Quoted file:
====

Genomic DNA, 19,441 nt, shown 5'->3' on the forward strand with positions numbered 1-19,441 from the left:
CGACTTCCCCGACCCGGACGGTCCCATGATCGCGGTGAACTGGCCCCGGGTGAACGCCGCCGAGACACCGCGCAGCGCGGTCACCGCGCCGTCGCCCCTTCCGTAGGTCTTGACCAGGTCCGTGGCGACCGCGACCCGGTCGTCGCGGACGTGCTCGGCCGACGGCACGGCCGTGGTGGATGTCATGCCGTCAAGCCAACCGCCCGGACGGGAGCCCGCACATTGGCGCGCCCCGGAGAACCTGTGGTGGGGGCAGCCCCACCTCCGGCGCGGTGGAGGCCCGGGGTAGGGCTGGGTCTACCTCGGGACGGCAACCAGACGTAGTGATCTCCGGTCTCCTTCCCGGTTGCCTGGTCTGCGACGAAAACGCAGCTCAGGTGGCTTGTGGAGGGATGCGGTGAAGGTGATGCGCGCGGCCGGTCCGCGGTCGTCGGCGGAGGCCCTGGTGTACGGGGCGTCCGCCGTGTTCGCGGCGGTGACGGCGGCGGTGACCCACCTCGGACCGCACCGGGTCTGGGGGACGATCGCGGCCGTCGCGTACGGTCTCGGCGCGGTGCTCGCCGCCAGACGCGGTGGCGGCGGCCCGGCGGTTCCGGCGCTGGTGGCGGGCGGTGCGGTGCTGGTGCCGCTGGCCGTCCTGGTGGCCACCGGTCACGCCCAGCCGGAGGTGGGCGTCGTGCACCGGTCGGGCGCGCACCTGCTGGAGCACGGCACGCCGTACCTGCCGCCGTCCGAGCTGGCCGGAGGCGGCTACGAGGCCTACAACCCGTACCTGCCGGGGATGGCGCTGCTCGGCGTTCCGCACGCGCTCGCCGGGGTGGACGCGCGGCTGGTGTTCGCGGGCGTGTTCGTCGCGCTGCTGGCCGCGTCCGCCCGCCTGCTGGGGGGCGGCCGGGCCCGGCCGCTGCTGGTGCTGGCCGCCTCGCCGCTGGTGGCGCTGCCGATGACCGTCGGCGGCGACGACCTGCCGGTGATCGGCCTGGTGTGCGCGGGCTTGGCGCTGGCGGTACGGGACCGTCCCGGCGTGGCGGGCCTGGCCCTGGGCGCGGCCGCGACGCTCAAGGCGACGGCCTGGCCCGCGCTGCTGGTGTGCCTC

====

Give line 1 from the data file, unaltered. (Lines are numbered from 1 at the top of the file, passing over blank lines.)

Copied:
Genomic DNA, 19,441 nt, shown 5'->3' on the forward strand with positions numbered 1-19,441 from the left: